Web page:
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epistles before referred to, the same prayer or wish for grace and peace to the stints, is made to Christ as to God the Father, Stephen, the proto-martyr, when expiring, called upon God, saying, Lord Jesus, receive my spirit, Acts vii. 59to which may be added the doxologies or ascriptions of glory, which are high acts of worship, are sometines made to Christ separately, 2 Pet. iii. 18. Jude 25. Rev. i. 5, 6. Also the acts of faith, hope, and love, are exercised on him as on God the Father; Ye believe in God the Father, says Christ, believe also in me, John xiv. 1. Trust and confidence are not to be put in a creature, for Cursed be the man that trusteth in man, Jer. xvii. 5. Christ is the object of the hope and love of his people, and as such is often represented, 1 Tim. i. 1. 1 Pet.i. 8. in whom they hope for happiness, and who have an affectionate devotion for him. And it is easy to give instances of adoration which have been made unto him; thus he was worshipped by Jacob, when he invoked him to bless the sons of Joseph, saying, The argel which redeemed me from all evil bless the lads, Gen. xlviii. 16. by the angel cannot be meant God the Father, for he is never called an angel; nor any created angel, whom Jacob would never have invoked; but the uncrcated angel, Christ, the Angel of the covenant, his Redeeme: from all evil. He was also worshipped by Joshua, who appeared to him, and made him self known to him as the captain of the host of the Lord, who is the leader and commander of the people, the captain of our salvation; upon which notice, Joshua fell on his face to the earth, and did worship, for which he was not reproved, nay encouraged, yea, was farther ordered to loose his shoe from off his foot, for it is said the place whereon thou standest is holy, and Joshua did so; which was never ordered to be done, but where God himself was, whose presence gave a relative holiness to the place where he appeared, Josh. v. 13-15. Christ was also worshipped by the wise men who came from the east to seek him and see him; and so by others in the days of his flesh, and by his disciples when he parted from them and went up to heaven; yea he has been worshipped not only by men but by angels, and that by a divine order: Let all the angels of God worship hi, Heb. i. 6. The first begotten; the same with the only begotten Son of God, who is God; or otherwise it would be a piece of idolatry to worship him, and we have an instance of many angels with others paying their adoration to him, Rev. v. 12, 13.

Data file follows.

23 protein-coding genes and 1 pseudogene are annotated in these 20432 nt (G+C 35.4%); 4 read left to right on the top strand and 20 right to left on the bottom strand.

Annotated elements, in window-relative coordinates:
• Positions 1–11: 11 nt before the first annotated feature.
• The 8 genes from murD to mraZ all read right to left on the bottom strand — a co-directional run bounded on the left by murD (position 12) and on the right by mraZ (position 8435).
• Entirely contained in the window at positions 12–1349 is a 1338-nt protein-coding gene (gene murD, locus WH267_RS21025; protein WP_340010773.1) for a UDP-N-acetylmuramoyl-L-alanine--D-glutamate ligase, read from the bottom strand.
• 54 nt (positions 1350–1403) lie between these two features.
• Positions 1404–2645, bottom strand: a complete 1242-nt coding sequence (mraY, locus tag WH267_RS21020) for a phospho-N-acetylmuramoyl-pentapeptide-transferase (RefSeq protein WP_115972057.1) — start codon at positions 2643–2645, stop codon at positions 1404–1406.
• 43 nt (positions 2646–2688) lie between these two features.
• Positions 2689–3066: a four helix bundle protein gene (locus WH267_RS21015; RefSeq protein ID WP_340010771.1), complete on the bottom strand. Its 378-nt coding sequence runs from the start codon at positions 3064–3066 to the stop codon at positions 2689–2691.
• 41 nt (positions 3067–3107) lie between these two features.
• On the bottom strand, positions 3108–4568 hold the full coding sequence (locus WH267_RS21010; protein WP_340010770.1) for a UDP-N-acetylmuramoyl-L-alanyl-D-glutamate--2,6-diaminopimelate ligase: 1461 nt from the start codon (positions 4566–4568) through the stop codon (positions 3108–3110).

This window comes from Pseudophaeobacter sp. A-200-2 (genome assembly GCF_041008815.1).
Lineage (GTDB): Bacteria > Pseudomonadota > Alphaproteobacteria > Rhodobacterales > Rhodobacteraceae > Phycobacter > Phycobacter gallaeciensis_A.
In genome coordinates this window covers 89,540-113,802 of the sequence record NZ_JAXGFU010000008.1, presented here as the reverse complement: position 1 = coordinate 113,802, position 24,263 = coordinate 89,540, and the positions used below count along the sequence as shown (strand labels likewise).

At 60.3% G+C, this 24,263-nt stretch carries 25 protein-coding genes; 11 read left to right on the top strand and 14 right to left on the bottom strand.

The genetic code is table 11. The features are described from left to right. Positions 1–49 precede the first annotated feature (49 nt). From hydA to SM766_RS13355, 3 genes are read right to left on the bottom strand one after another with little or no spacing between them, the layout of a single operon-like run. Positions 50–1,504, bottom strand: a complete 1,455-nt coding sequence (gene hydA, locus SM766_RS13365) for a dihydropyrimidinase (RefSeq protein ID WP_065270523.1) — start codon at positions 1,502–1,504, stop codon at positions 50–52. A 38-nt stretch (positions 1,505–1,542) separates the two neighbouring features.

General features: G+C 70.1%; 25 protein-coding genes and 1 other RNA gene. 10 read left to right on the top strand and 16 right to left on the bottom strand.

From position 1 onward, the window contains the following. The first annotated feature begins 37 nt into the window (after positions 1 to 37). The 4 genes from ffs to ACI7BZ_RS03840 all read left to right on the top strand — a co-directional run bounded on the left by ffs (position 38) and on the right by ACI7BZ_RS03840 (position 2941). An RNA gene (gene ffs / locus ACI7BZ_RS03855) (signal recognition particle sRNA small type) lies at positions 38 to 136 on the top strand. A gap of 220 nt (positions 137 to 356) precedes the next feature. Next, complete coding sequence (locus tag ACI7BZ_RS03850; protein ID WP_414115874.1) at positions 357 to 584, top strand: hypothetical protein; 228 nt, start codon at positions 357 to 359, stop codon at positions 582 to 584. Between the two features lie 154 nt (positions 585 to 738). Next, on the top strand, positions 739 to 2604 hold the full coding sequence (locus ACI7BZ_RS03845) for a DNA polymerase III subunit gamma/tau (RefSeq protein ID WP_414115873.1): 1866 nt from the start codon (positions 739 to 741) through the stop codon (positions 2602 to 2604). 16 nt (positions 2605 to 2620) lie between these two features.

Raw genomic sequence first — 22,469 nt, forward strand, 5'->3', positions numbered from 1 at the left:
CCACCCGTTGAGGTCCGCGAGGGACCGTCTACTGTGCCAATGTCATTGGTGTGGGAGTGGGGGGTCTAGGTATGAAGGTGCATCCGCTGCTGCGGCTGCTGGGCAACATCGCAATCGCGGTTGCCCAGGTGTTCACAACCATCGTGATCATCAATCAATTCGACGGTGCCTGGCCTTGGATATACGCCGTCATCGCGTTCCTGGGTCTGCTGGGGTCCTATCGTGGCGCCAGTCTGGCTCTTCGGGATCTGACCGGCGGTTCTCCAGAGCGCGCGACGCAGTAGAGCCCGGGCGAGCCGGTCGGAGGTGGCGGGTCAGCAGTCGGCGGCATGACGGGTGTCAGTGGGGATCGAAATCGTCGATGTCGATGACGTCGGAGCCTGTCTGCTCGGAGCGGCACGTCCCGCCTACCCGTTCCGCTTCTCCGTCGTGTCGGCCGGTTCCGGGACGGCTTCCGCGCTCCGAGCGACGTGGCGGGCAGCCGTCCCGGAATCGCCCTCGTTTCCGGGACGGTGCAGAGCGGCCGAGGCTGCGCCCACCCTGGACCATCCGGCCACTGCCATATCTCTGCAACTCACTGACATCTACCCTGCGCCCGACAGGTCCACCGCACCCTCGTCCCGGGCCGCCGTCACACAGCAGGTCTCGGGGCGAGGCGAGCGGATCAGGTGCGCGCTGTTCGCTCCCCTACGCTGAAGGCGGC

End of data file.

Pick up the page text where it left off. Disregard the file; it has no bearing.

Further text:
3. The holy Spirit is also the object of worship, equally with the Father and the Son. He is with them the one God. He is possessed of all divine perfec tions, such as eternity, omniscience, omnipresence, &c. he was concerned in creation, and is in the government of ths world, and in the operations of grace, Psal. xxxiii. 6. Isai. xl. 13, 14. 1 Cor. xii. 4-11. and so worthy of worship, and it is given unto him. Baptism is administered in his name, equally as in the name of the Father and of the Son. Matt. xxviii. 19. Prayer is made unto him; not only is he the Spirit of grace and of supplication, and who helps the saints under their infirmities in prayer, but he is prayed unto; The Lord, that is, the Lord the Spirit, direct your hearts, &c. where all the three persons are
mentioned as distinct, 2 Thess. iii. 5. so grace and peace, as they are wished and prayed for from God and Christ, so from the seven Spirits which are before the throne; by which are meant the one Spirit of God so called, because of the fulness of divine perfections in him, and because of the perfection of his gifts and graces, Rev. i. 4, 5. Moreover his graces wrought in the saints, as they come from him, they are exercised on him, as faith, trust, and an holy confidence in him, that he who has begun the good work in them will finish it; and there is also the love of the Spirit, a cordial love of him, and a carefulness not to grieve him by whom they are sealed unto the day of redemption.
II. God only is the object of worship, to the exclusion of all others.
1. All idols of whatsoever kind are excluded, not only images of things in heaven or in earth, or in the sea, and the idols of gold and silver, the work of men's hands, forbidden by the second command; but also the idols set up in a man's heart, to which such respect is paid as is due to God only; of such may be read in Ezek. xiv. 4. and which God promises to cleanse his people from by his Spirit and grace, Ezek. xxxvi. 25. and which when converted they declare they will have no more to do with, in the manner they have, who before conversion served divers lusts and pleasures, Tit. iii. 3. and these perhaps are the idols the apostle John warns the children of God to keep themselves from, 1 John v. 21. The idol the worldling is enamoured with, and in which he places his trust and confidence, is gold and silver; hence covetousness is called idolatry, and such a man is said to be an idolater, Eph. v. 5. Col. iii. 5. nor can the true God and this idol mammon be served and worshipped by the same, Matt. vi. 24. The epicure, or voluptuous person, his god is his belly, which he serves, and in which he places all his happiness, and cannot be said to serve the Lord and worship him, Rom. xvi. 18. The self-righteous man makes an idol of his righteousness, he sets it up and endeavours to make it stand, and tỏ establish it, and then falls down to it and worships it, putting his trust and confidence in it, Luke xviii. 9.